Here enters a thief, who also plans to steal an ox but mistakenly jumps on the fleeing tiger instead. Believing he is under attack by the persimmon, the tiger runs off to his mountain, while the thief, realizing his error, runs in fear of the tiger. Neither the tiger nor the thief ever ventures into the village to steal oxen again.
Janie Jaehyun Park remembers her grandmother telling this ancient Korean folktale to her countless times as a child. It is retold here with simple language and beautiful illustrations of gesso and acrylic paint. Now children of all cultures can share in this amusing morality tale.
GEOFFREY BILSON AWARD FOR HISTORICAL FICTION FOR YOUNG PEOPLE
This is the story of two sisters who have left Ontario after their motherís death to live in St. John's, Newfoundland, in the fall of 1926. While their father works for a mining company inland, Sadie, 14, and Flora, eight, try to adapt to a new school and a new town in the absence of their parents.
The woman who boards them is mean Mrs. Hatch, who feeds the children lumpy porridge and makes them do household chores. Sadie and Flora anxiously await the return of their father at the end of the school year, but rather than coming to collect the girls, he leaves to search for gold. Threatened with eviction and worried for their father, the children run away to Corner Brook, where a friend of their mother takes them in. Eventually their father, who has suffered hardships on his own adventures, is found and the family is reunited.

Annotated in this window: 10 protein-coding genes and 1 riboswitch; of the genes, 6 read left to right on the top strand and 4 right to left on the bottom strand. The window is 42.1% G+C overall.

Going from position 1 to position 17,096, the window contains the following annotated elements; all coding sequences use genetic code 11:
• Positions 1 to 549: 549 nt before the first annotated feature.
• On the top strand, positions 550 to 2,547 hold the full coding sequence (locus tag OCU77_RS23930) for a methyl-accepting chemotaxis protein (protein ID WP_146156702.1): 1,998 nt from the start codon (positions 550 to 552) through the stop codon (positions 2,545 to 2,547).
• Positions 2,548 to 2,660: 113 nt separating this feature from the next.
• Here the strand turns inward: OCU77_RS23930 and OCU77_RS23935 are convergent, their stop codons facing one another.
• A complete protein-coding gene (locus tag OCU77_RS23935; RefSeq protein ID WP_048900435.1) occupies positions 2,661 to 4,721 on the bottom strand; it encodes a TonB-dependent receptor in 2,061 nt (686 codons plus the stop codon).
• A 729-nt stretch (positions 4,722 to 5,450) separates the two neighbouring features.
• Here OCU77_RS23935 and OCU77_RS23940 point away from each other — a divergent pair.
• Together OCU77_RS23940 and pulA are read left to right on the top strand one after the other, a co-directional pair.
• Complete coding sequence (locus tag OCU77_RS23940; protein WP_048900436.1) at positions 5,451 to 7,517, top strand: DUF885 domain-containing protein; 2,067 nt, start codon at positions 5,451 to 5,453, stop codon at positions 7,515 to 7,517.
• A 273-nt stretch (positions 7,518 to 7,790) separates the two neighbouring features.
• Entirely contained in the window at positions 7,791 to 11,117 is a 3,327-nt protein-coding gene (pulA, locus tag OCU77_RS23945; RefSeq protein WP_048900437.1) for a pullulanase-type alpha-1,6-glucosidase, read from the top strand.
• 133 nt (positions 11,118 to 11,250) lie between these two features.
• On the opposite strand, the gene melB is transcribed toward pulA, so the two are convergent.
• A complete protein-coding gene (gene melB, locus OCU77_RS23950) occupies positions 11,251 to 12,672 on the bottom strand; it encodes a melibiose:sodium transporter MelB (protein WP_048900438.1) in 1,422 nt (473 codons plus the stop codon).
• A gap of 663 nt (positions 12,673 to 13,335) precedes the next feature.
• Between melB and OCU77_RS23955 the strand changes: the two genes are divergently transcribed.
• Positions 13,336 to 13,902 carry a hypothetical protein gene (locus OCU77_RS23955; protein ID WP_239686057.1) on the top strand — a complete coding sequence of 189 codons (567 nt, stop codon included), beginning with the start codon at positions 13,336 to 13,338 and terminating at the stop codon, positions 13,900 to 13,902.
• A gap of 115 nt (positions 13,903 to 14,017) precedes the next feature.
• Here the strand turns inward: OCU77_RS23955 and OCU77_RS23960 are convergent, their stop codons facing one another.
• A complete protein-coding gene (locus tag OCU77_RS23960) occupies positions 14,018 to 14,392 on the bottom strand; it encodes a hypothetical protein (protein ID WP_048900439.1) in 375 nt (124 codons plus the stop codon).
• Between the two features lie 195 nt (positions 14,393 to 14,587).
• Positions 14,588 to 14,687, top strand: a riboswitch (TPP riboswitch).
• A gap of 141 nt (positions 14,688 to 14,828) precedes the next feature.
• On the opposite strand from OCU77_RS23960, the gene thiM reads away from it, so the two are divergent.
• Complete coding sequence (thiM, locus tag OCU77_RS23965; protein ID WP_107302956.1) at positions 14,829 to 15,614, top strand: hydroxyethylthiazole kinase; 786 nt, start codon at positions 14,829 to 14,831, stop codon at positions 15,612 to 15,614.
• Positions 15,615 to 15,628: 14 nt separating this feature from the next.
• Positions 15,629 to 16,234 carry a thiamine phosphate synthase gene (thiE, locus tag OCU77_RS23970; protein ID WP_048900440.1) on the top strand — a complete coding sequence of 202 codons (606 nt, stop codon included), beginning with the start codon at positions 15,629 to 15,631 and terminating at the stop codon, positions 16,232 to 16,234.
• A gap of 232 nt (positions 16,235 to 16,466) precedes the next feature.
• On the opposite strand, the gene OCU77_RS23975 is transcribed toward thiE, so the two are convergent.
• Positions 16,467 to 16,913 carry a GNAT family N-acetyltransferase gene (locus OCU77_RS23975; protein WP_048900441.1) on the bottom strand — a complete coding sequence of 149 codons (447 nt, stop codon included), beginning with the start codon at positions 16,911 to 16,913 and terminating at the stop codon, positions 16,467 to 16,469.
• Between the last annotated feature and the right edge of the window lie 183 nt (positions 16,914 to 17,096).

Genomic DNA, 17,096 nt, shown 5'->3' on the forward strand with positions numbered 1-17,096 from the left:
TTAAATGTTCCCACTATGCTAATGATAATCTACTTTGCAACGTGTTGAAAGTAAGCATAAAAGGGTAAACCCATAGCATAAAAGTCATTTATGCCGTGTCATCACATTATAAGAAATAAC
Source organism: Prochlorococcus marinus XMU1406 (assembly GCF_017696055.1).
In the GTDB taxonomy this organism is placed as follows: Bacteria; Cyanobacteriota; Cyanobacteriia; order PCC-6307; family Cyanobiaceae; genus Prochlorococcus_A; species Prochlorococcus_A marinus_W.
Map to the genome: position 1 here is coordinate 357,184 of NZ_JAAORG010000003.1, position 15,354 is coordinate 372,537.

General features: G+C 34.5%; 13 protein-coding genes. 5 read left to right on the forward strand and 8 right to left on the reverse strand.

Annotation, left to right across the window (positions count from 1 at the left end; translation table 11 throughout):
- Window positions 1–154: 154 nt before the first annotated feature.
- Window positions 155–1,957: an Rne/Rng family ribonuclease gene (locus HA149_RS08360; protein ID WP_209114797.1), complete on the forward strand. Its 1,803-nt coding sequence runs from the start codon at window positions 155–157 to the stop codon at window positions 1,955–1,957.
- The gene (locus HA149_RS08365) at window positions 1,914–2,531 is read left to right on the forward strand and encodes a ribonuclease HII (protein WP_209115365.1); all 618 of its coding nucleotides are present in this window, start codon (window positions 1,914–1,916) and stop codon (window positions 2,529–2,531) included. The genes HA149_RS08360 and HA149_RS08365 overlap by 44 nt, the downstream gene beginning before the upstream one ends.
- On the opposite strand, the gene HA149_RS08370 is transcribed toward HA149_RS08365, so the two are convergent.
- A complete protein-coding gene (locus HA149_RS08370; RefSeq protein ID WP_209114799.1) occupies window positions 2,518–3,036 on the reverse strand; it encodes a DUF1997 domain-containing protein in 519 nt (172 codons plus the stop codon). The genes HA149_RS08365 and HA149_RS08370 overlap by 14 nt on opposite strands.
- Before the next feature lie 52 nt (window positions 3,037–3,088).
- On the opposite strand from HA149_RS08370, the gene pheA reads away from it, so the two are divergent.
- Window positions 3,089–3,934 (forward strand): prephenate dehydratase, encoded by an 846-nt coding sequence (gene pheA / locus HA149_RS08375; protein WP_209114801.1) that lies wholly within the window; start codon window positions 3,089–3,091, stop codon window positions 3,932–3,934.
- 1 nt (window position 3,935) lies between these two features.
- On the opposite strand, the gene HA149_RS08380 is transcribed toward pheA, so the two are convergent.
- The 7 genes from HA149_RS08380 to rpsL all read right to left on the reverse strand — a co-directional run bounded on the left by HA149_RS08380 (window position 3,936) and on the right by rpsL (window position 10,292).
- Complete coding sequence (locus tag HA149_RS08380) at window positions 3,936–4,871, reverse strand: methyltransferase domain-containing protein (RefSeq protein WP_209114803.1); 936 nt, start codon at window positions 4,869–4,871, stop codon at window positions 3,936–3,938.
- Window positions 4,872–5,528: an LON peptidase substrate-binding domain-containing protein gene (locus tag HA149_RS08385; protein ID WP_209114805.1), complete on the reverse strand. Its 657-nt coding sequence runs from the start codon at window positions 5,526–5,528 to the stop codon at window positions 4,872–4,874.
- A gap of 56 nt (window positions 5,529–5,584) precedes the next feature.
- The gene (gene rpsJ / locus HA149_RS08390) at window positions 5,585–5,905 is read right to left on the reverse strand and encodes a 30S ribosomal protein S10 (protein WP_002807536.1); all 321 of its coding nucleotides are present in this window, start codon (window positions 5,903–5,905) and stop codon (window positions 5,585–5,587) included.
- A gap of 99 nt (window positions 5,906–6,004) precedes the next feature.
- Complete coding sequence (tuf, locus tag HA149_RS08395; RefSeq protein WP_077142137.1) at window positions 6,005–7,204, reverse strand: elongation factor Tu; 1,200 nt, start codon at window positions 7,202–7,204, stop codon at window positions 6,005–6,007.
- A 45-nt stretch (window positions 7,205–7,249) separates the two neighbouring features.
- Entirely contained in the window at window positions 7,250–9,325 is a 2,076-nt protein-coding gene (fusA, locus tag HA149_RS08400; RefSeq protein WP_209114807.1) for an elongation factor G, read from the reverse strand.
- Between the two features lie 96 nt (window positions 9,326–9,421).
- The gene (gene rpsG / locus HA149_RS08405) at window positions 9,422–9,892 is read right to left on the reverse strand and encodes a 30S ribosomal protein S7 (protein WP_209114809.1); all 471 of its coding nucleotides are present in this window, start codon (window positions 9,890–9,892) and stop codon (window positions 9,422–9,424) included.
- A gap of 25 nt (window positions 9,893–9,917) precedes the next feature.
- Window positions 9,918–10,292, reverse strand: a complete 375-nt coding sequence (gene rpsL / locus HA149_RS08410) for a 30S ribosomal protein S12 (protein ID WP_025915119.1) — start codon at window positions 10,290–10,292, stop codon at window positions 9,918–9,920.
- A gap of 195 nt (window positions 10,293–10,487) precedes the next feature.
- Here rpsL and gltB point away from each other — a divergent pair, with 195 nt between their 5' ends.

This is a poignant story of two young girls striving to make the best of their circumstances in pre-Confederation Newfoundland.
GOVERNOR GENERALíS LITERARY AWARD / CHILDRENíS LITERATURE
Noreen is a sad and angry young girl on the run. Taking refuge from a heavy rainfall, she ends up at the local café in Pembina Lake, a small town an hour away from Winnipeg. Estranged from her irresponsible mother and Gladys, her affectionate stepsister, Noreen has taken off with her boyfriendís savings and his truck. Lynda, the café owner, senses the young girlís distress, which echoes some dark moments of her own youth. She offers the teenager shelter.
Noreenís arrival triggers a series of unfortunate events, and Lynda wonders if she should have offered her hospitality. Showing their support are Lyndaís friends: Dolores, an older woman who is still grieving over her daughterís death, and Del, a bachelor farmer whose brother drowned a long time ago.
These characters share private pains, but a strong sense of community binds them and they trust that Noreen will be able to find her own inner peace. Their support helps her to learn about commitment and responsibility.
Martha Brooks delivers a tender story where the goodness of strangers can make a difference in a young personís life.